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Across Coveted Lands by Arnold Henry Savage Landor

The local trade of Azerbaijan is insignificant


The handsomest and richest districts of Persia, but not the healthiest, are undoubtedly the northern ones on the Caspian Sea, or bordering on Russian territory, such as Mazanderan, Astrabad, and Azerbaijan. In the first two, rice is grown in large quantities, castor-oil, wheat, cotton and barley; and in Mazanderan extensive pasturages are found on the hills for sheep; but not so in Astrabad, which, owing to its peculiar formation, is exposed to broiling heat on the sandy wastes, and to terrific cold on the mountains, but has a fairly temperate climate in the southern portion of the province. These--if the production of silk is excepted--are mostly agricultural districts. At one time Mazanderan had beautiful forests which are now fast being destroyed. Considerable bartering is carried on between the towns and the nomad tribes, in rugs, carpets, horses and mules, against grain, rice, felts and woollen cloths of local manufacture.

Azerbaijan, the most northern province of Persia, with Tabriz as a centre, is very rich in agricultural products, particularly in rice and wheat. Notwithstanding the severe climate in winter, when the snowfall is rather heavy, and the thermometer down to 20 deg. below zero centigrade in February, there are good vineyards in the neighbourhood of Tabriz, and most excellent vegetables and fruit. Tobacco is successfully grown (and manufactured for the pipe and into cigarettes). The heat in summer is intense, with hot winds and dust storms; but owing to the altitude (4,420 feet at Tabriz) the nights are generally cool. In the spring there are torrential rains, and also towards the end of the autumn, but the months of May, June, October and November are quite pleasant.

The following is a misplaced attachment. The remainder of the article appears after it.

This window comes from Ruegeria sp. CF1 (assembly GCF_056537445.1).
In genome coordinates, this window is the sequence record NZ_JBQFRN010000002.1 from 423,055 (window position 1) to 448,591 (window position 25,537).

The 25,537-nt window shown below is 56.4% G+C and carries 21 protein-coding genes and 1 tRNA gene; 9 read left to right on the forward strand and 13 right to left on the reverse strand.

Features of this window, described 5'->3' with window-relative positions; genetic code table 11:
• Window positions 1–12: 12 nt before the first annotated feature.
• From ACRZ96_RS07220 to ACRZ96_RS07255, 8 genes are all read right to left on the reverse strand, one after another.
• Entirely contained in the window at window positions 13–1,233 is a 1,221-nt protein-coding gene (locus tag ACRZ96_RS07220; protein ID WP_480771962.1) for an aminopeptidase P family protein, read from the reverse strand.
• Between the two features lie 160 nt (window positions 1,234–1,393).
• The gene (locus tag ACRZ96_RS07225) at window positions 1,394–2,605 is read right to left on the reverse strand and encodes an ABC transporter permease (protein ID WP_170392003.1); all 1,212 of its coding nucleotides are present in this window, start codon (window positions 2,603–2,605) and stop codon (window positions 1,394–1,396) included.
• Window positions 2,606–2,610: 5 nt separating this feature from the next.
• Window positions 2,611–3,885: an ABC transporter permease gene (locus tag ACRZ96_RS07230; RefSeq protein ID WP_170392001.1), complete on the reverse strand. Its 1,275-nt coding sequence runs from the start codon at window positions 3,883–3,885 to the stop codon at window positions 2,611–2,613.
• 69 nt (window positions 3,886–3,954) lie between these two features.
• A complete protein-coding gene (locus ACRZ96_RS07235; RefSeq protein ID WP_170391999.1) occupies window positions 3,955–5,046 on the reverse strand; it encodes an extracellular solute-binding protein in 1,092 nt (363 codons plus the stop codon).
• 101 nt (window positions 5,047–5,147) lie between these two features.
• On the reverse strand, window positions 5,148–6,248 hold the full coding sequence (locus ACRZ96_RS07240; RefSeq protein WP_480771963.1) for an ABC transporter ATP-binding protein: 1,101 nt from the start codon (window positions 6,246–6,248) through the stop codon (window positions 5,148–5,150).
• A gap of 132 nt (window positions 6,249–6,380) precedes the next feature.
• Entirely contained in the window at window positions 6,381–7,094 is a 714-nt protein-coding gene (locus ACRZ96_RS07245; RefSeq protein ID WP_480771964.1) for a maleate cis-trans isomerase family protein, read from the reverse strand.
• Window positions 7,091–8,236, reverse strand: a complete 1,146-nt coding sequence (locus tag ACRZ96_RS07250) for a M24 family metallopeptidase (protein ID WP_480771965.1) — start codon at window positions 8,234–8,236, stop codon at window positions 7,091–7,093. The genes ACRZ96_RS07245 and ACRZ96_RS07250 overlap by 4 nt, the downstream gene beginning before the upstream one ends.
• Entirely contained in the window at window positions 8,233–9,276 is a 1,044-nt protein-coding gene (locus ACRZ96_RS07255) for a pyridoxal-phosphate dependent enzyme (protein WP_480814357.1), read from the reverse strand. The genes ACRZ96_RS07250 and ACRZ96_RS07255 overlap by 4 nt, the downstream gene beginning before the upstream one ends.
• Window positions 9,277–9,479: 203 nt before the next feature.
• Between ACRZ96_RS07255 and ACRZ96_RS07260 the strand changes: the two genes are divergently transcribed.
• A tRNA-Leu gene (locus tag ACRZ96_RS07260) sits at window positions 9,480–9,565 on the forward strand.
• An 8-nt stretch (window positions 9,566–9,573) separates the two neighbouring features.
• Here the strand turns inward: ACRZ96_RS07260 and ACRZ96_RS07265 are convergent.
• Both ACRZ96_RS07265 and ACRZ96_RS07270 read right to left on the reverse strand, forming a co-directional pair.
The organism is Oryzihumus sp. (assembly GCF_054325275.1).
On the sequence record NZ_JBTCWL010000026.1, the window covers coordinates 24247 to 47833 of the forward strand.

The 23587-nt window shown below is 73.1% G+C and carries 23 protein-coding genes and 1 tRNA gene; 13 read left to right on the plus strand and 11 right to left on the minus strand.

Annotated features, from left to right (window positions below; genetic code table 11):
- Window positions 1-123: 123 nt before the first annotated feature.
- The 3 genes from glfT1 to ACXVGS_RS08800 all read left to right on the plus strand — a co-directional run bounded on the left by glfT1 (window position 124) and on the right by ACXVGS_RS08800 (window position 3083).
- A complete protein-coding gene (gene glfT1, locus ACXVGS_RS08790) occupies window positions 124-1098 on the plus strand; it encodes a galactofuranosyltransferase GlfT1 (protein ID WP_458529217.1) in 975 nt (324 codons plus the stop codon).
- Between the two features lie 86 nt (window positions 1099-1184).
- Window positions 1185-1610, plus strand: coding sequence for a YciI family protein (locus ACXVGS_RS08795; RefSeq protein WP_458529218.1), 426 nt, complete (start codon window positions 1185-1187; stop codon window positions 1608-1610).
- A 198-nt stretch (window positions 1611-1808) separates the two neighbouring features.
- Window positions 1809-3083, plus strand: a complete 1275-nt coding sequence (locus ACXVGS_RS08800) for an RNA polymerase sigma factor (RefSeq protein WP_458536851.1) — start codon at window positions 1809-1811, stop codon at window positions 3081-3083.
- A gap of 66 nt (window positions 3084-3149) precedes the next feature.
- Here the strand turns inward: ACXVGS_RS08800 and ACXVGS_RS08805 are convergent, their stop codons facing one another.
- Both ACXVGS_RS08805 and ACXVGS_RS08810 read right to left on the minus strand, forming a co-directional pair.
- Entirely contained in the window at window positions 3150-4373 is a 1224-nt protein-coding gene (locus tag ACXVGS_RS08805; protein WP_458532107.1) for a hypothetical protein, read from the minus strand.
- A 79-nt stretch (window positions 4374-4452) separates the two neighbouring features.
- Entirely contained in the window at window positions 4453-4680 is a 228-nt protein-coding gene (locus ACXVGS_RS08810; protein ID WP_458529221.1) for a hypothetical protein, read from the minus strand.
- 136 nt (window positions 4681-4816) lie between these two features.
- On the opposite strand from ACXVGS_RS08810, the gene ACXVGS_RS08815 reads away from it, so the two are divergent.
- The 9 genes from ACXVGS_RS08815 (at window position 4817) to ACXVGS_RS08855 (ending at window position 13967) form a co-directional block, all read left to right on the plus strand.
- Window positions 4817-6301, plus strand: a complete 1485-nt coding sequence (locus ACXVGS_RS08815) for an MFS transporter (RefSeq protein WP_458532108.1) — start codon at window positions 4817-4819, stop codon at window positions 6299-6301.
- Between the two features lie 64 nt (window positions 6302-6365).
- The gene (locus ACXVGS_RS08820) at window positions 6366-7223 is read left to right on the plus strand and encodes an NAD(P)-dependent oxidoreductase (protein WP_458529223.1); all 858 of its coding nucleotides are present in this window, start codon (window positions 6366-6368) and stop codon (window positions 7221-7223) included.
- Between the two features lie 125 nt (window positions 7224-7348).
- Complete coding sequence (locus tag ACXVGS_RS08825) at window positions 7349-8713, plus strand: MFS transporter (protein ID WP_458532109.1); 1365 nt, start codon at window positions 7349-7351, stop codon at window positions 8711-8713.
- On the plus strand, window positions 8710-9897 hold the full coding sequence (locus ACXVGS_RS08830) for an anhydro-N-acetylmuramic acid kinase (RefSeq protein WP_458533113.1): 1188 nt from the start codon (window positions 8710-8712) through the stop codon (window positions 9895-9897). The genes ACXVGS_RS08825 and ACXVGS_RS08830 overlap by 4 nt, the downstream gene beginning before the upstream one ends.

The local trade of Azerbaijan is insignificant, but being on the Russian border the transit trade has of late assumed large proportions, and is increasing fast. The importation, for instance, of Turkey-reds by Russia is growing daily, and also the importation of silk, in cocoons and manufactured, velvet, woollen goods, various cotton goods, raw wool, dyes (such as henna, indigo, cochineal and others), and sugar, the principal import of all. With the exception of tea, indigo and cochineal, which come from India, the imports into Azerbaijan come almost altogether from Russia, Turkey, Austria-Hungary and France. The Russian trade in sugar is enormous from this quarter.

The carpet trade, which at one time seemed to be dying out, is now about to enter on a prosperous phase; but not so the wool-weaving, which does not go beyond the local market. Firearms are manufactured and sold to the Kurds, and jewellery is made; but the principal exports are dried fruit, raisins, almonds, pistachios, chiefly to Russia and Turkey; also gum, oils, raw metals (copper, iron), hides, precious stones, alimentary products (honey and dried vegetables), various kinds of wood, live stock (mainly sheep and oxen), tobacco, raw and manufactured, dyes, and raw and manufactured cotton and silk, carpets, rugs, and cloth.

All these exports are to Russia and Turkey, and do not all necessarily come from Azerbaijan. The Russians are displaying great activity in this province, and have established an important branch of their "Banque d'Escompte et de Prets de Perse." They have obtained road, railway, and mining concessions, and according to the report of our consul in Tabriz, the Russian Bank makes advances, to the extent of fifty per cent., to merchants dealing in Russian goods, especially to native exporters of dried fruit, such advances being repaid in Russia by the sale of such produce, or in Persia by the sale of corresponding imports of manufactured goods.


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